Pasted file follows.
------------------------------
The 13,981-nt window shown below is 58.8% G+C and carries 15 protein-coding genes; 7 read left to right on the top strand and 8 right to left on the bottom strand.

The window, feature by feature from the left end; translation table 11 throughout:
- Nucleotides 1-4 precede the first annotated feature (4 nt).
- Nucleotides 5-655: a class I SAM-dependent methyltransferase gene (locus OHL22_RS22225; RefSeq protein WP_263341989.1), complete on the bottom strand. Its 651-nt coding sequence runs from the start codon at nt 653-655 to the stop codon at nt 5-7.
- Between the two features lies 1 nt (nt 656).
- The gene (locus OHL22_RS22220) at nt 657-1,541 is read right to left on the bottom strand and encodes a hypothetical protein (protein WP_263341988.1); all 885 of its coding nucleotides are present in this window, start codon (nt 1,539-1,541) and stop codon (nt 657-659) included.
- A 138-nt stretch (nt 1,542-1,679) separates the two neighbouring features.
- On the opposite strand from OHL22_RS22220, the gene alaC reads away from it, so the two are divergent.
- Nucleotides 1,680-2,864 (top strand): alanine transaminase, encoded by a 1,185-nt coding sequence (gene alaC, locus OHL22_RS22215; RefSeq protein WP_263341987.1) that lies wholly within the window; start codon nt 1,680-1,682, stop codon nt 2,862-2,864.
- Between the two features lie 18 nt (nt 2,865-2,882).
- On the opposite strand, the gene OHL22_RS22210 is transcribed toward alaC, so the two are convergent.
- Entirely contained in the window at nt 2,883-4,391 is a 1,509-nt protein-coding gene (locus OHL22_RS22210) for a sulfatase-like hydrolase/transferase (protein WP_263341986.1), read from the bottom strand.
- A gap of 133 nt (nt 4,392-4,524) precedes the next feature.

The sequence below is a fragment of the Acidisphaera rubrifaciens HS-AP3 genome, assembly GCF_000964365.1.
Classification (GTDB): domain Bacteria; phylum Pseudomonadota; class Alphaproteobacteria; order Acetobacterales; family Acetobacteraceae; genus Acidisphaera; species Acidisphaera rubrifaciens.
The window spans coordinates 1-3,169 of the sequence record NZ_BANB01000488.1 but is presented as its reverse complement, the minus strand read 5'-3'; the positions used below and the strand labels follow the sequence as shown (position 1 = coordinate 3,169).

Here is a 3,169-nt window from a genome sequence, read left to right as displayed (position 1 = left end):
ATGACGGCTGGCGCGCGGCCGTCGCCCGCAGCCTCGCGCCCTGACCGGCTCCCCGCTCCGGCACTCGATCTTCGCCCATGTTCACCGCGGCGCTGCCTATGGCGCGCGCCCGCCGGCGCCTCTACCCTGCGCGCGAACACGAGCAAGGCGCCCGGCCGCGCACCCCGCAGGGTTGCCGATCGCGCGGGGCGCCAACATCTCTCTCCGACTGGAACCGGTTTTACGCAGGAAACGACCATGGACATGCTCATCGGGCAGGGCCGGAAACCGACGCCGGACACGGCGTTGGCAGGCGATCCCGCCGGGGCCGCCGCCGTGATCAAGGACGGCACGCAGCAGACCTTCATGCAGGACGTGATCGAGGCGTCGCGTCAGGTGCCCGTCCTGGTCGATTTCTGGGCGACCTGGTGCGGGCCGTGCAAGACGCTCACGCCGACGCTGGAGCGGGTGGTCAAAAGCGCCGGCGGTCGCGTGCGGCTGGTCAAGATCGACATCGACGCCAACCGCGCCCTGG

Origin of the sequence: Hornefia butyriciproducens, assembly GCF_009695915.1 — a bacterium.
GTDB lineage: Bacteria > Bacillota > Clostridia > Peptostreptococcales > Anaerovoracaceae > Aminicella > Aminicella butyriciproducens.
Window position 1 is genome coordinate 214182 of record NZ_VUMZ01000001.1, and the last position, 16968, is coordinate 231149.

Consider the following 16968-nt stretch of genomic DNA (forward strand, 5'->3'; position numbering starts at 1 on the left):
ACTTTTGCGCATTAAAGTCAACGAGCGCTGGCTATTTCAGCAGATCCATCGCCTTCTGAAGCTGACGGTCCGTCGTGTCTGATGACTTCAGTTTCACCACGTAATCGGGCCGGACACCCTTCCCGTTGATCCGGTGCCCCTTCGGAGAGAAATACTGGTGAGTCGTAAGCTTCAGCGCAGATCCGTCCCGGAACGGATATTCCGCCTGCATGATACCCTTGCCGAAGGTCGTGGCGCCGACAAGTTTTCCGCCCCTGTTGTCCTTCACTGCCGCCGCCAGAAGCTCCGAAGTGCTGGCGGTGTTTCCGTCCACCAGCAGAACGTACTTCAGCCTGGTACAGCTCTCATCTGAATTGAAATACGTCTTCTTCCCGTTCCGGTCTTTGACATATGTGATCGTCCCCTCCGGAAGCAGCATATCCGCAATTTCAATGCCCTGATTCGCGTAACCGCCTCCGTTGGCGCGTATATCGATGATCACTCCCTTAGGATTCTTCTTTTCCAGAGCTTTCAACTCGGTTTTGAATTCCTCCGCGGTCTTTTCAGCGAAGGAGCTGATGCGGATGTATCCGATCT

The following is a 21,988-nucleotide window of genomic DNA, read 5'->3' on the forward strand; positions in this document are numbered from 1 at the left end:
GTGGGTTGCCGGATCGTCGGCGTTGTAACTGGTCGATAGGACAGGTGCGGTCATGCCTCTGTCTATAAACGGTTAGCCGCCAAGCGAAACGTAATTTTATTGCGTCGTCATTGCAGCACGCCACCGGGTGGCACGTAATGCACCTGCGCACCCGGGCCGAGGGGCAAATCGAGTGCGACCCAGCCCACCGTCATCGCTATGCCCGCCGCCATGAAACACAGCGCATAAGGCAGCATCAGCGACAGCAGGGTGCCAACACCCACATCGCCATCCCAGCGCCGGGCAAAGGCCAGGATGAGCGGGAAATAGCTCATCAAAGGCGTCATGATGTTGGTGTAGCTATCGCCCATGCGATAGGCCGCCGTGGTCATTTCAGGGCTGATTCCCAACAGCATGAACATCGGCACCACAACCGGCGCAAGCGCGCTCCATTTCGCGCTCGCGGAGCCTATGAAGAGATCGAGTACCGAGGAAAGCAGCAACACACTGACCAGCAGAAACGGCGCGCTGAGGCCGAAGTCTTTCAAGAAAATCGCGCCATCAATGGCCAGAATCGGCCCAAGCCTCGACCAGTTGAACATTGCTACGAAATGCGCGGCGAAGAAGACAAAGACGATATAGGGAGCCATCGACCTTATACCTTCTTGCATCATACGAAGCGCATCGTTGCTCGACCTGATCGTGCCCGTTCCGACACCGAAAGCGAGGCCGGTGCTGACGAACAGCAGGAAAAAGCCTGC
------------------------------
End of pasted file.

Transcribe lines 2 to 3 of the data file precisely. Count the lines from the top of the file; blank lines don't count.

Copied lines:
The window, feature by feature from the left end; translation table 11 throughout:
- Nucleotides 1-4 precede the first annotated feature (4 nt).